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Scholarship Offers Tuition Freedom

There are many advantages of starting your college journey early, including free tuition at North Central State College.  Karson Kimmel is just one of many students awarded the Tuition Freedom Scholarship.  He began by enrolling in our College Credit Plus (CCP) program, which allows college-ready high school students in grades 7-12 to take courses at no cost.

Kimmel got a jump start on his education leading him to an associate degree.  “I had a great experience taking CCP classes at North Central,” he explains.  “I was able to take my classes online while continuing my high school schedule.”

Kimmel stayed on top of his course schedule by planning out his day-to-day assignments for both his college and high school courses.  “If you are thinking about taking CCP classes at North Central State, I would say to go for it.  There is plenty of help at North Central.  Tutors and professors will be there for you as long as you are willing to ask for help.”

While taking CCP classes, Kimmel qualified for our Tuition Freedom Scholarship.  North Central will provide up to an associate degree, tuition-free, to every qualifying CCP or Career Tech student.  “It was an honor to get the Tuition Free Scholarship,” he says.  “It’s a lot of hard work to take college classes while in high school, but to know that your first two years of college are paid for is very rewarding.”

“The scholarship application process is very simple,” he goes on to explain.  “If you qualify for it after you apply, North Central will reach out to you and take you through the process.”

With the cost of living continuing to rise, Tuition Freedom is only one of many scholarships available to help students obtain an associate degree without breaking the bank. “I know that at a lot of universities, the tuition is going up,” Kimmel says.  “If you can go to a school like North Central, I strongly recommend it because it will save you money.  Also, the classes I am taking right now are the same classes students take at any larger university.  The class sizes are a lot smaller so you will be able to get more help if you need it from the professor.”

“I have been able to get my general education courses and my associate degree quicker and debt-free,” Kimmel says proudly.  “I can commute to campus and work at the same time, which is going to be very helpful down the road.”

The last day for students to respond to their Tuition Freedom Scholarship acceptance letter is July 8, 2022.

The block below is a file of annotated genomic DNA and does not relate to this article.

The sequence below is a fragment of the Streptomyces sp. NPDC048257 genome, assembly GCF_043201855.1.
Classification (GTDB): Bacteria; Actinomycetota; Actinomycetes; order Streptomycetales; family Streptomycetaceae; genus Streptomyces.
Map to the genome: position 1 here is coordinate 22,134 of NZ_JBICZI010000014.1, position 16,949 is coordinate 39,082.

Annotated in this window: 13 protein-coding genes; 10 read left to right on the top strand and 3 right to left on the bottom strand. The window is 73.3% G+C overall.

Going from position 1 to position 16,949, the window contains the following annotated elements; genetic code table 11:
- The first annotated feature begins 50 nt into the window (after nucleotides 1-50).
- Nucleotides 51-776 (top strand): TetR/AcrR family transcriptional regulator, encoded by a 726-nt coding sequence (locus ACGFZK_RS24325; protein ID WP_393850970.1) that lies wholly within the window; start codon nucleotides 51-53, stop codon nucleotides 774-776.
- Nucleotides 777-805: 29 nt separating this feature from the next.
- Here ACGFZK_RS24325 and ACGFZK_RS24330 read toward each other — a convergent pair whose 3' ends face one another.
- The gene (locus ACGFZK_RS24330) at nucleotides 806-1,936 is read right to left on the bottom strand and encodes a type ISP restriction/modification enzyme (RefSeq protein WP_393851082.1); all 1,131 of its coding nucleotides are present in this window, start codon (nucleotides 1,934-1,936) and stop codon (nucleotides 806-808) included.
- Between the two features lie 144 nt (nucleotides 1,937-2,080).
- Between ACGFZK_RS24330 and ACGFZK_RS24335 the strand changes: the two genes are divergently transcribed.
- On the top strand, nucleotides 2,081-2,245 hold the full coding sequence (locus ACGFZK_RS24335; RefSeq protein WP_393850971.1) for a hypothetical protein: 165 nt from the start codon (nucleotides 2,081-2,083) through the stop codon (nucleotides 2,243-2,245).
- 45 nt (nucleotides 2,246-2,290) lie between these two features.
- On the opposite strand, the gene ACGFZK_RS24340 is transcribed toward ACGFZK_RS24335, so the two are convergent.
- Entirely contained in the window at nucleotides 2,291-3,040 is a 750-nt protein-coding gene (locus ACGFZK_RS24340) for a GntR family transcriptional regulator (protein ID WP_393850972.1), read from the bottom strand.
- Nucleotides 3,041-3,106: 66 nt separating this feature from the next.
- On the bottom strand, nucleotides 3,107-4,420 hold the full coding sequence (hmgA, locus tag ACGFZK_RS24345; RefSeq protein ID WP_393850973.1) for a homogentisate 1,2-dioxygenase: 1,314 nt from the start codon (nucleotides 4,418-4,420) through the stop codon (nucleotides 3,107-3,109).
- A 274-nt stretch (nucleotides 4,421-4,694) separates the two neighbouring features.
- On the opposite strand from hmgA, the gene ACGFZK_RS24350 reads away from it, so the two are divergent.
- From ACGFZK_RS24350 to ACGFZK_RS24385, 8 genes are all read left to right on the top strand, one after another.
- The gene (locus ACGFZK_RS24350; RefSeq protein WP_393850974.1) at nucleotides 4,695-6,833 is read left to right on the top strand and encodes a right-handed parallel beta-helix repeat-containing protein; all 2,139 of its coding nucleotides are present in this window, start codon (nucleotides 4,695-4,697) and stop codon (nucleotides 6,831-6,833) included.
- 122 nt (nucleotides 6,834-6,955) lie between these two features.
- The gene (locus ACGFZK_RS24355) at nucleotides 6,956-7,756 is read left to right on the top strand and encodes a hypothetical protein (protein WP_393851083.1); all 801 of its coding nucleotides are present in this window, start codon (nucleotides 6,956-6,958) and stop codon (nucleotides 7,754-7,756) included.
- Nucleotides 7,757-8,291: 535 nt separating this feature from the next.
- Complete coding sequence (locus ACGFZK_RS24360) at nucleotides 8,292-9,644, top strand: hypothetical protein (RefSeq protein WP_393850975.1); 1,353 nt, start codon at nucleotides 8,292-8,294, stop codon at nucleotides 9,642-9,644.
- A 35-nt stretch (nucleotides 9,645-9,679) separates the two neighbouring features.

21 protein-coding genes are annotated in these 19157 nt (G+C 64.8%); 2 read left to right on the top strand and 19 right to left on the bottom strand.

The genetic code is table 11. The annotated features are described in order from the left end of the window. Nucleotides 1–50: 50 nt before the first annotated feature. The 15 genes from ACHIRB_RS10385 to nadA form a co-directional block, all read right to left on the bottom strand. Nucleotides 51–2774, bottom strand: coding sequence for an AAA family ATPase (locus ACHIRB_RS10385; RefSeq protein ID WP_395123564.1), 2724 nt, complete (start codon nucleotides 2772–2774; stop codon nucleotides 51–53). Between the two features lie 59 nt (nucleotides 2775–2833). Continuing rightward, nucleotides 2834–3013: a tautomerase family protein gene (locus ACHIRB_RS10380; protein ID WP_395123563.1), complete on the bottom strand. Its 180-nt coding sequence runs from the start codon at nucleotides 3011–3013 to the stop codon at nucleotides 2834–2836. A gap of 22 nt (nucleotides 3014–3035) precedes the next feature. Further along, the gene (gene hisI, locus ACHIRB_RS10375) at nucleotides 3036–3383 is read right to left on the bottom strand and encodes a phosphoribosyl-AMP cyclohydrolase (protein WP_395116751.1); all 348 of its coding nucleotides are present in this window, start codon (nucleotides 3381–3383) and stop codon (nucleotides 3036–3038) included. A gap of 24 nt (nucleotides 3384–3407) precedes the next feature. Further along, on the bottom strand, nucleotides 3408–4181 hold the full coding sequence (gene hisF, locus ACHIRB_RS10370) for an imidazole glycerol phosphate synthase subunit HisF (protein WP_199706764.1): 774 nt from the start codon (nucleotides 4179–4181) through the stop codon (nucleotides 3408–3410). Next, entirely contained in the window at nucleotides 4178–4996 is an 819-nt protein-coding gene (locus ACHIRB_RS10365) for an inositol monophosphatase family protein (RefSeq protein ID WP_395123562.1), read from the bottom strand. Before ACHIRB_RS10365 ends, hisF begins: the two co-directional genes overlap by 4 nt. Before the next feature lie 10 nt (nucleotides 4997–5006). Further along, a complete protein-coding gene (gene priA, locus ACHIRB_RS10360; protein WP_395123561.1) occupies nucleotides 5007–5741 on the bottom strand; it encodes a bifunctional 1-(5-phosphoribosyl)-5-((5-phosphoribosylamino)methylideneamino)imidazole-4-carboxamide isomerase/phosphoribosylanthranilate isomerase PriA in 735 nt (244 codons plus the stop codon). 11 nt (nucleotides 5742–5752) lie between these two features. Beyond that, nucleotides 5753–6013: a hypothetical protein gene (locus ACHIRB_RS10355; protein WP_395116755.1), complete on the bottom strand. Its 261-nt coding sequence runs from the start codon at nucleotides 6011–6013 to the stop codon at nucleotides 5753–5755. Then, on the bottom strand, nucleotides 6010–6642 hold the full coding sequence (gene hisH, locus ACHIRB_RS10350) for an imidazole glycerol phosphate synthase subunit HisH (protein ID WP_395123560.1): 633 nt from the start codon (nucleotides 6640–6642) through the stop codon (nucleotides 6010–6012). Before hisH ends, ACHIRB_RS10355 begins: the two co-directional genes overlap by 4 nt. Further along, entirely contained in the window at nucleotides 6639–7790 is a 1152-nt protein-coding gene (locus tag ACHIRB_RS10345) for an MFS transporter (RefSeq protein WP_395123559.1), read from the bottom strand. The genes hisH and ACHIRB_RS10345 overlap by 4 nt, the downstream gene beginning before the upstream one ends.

Kimmel will graduate in the fall of 2024 with an associate degree in liberal arts.  He plans to transfer to a four-year university get a bachelor’s degree in education.

Tuition Freedom Scholarship

Congratulations, Class of 2022

North Central State College’s commencement was held Friday, May 13, 2022, at the Campus Recreation Center (CRC).  Two ceremonies were held this year to maintain physical distancing.  This is the first in-person ceremony since the start of the pandemic.  Last year, a drive-thru ceremony was held to honor graduations.

This year, 366 graduates were invited to attend the graduation ceremony.

To view this first ceremony click here.

To view the second ceremony click here.

 

Engineering Students Research Safety

Nickolas Bowser examines the crash test dummy
Nickolas Bowser examines the crash test dummy.

Engineers are significant in shaping society and the future.  They are often on the leading edge of innovation.  The bachelor of applied science in mechanical engineering technology (BASMET) program at North Central State College is helping students prepare for their future careers in engineering with their capstone projects focusing on crash tests and helping those with disabilities.

Students in the program have been working with a Canadian institution studying the impact of a bicycle vs car crash and the effects on the rider.  They are working with crash test dummies to collect data on potential damage to internal organs sustained in the collisions.

Nickolas Bowser, a BASMET student working on the crash test says, “We are taking a crash test dummy, and trying to gather data so that we can better analyze crashes. We ultimately want to understand how much damage the crash causes to the human body.”

The students have been using materials in the classroom to build a brain and arm that will be able to collect data.  Mike Beebe, Assistant Professor of Engineering explains, “The students built a brain transducer and 3D flesh.  This is also teaching them how to do some biomechanics work.”

Chase Mullins, who is also working on the project, explains how they plan to collect the data.  “There are wireless sensors to collect information at the moment of contact during the crash test,” Mullins says. “The brain is injured differently during crashes.  We want to see what that data looks like so we have wireless sensors in the test dummy’s head to collect the data from the crash.”

On April 29, 2022, the students put their capstone project in motion, conducting multiple bicycle vs car crash events.  They were able to collect data that will be analyzed further, and also help shape future educational experiments by BASMET students.